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  • Author or Editor: N. C. Hayslip x
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Abstract

Fruit shown on the cover are the ‘Florida MH-1’ tomatoes – harvested fully red-ripe1 and packed 2-layers deep in cartons of 20-pound capacity. Taking advantage of the attractive red color and retention of firmness of the cultivar, researchers at the Institute of Food and Agricultural Sciences (IFAS), Univ. of Florida have accumulated data which indicate machine-harvestable red ripe fruit without excessive damage, the possibility of portable field packing units, and high consumer acceptance and/or preference. As a result of this continuing program, retail produce markets may soon display high quality winter tomatoes more like those “grandma used to grow.”

Open Access

Abstract

‘Welder’ is a bronze muscadine grape, Vitis rotundifolia Michx., developed by a private grape grower of that name in Lake County, Florida. ‘Welder’ is vigorous, high yielding, self fertile, and suitable for both wine and fresh fruit consumption (Fig. 1).

Open Access

Abstract

Supermarket sales of ‘Florida MH-1’ tomatoes which had been harvested fully red-ripe were compared with those of ‘Floradel’ tomatoes which had been harvested at the pink stage. The two lots of tomatoes were handled in the same manner. Customers preferred the red-ripe fruit over the pink. This preference became more pronounced during the 14 shopping days included in the test.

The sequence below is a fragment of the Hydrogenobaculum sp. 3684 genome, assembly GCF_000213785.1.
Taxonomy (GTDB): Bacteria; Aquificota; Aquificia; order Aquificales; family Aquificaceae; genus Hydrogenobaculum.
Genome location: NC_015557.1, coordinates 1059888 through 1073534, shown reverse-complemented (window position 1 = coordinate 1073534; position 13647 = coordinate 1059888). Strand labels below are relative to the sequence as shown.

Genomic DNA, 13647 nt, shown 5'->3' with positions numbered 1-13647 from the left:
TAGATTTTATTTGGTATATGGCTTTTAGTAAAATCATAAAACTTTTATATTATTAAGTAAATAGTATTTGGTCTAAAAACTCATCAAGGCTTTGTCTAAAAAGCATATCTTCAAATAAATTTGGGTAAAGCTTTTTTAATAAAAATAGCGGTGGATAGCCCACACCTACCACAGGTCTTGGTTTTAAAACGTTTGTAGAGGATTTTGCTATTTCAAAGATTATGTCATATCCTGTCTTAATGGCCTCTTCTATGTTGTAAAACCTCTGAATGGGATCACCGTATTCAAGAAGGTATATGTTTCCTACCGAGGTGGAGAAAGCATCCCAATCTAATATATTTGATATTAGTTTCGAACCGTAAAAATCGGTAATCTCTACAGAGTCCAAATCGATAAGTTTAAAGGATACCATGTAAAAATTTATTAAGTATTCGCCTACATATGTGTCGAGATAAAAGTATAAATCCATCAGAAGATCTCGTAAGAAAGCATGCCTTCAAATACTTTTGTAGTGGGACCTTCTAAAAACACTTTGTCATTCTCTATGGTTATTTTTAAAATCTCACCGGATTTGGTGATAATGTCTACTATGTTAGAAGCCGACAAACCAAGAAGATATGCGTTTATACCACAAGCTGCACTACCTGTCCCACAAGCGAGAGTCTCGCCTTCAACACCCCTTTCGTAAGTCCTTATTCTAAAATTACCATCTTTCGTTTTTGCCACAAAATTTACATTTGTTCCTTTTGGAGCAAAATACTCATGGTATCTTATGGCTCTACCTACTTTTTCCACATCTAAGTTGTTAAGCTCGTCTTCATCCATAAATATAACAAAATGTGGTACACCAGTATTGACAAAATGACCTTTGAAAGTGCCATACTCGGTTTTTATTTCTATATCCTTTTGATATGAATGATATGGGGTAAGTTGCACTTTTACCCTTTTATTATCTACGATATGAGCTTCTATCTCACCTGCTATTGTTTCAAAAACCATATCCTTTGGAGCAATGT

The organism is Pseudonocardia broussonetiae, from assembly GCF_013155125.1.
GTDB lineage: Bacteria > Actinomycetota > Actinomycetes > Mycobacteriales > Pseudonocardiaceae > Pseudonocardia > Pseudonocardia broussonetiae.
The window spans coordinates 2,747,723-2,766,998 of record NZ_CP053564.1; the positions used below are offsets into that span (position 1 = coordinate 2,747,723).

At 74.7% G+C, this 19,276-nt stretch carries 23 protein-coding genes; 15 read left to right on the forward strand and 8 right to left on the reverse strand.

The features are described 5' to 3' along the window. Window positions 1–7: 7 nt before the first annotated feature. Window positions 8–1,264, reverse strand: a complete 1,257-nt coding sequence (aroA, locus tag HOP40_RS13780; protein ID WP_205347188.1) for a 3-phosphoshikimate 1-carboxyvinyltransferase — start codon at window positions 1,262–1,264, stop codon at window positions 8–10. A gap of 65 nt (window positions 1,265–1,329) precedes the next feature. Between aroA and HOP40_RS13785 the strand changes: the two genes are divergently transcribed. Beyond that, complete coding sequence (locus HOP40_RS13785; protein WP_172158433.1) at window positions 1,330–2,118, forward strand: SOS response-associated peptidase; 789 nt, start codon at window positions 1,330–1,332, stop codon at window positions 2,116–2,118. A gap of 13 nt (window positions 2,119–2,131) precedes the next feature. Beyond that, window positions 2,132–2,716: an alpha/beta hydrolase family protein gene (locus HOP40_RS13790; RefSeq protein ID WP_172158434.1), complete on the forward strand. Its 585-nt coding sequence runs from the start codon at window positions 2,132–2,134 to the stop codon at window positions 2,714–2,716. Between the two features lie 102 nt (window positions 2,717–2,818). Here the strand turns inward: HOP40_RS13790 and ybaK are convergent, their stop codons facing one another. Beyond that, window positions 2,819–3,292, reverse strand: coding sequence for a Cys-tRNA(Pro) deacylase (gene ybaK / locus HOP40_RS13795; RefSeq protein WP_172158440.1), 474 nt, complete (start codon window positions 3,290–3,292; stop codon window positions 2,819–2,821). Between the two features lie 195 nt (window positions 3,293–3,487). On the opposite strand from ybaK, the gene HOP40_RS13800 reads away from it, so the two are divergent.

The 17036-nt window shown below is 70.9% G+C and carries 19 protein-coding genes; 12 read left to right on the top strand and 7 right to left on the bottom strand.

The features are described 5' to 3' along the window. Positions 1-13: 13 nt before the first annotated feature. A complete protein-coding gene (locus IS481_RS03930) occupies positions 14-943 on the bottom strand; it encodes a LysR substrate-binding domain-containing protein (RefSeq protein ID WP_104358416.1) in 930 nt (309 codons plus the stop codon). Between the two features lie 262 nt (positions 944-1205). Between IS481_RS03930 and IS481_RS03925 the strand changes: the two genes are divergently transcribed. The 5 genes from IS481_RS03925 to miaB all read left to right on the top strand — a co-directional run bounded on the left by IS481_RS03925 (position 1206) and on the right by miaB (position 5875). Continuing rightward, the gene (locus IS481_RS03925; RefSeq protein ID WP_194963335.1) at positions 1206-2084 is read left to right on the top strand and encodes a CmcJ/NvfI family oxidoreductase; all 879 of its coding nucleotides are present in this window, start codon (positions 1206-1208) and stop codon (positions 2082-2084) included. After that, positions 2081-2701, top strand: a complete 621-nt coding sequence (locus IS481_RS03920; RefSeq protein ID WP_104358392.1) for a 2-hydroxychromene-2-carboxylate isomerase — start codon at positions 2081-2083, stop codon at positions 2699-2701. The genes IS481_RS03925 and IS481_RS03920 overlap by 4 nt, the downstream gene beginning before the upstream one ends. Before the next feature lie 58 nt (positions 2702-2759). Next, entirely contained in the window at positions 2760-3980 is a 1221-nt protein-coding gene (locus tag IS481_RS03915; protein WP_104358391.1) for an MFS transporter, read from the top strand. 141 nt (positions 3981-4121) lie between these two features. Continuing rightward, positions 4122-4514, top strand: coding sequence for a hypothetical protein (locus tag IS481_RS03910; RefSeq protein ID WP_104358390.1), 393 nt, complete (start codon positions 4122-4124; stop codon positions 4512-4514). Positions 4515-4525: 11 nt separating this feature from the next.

Open Access

Abstract

‘Christian Dior’ and ‘Happiness’ roses on Rosa fortuniana stock, fertilized with 3 rates each of N, P, and K factorially combined, were grown for 3 years at Ft. Pierce, Florida. All fertilizer was applied at the beginning of the experiment under plastic mulch just before the bushes were planted. About 2300 lb./A of N on ‘Christian Dior’ and 2100 lb. on ‘Happiness’ produced the greatest number of flowers. Leaf N at 18 months was also maximized by 2100 lb. N. Nitrogen levels maximizing stem lengths were slightly lower. The independent effects of P were minor and low levels best, perhaps because residual soil P at start of the study was adequate. Flower production decreased with K fertilization beyond low rates, whereas stem lengths increased to a max at about 1700 lb./A. At times, various nutrient interactions were noted. ‘Christian Dior’ consistently yielded more flowers than ‘Happiness’. With minor exceptions, ‘Happiness’ had longer stems.

Open Access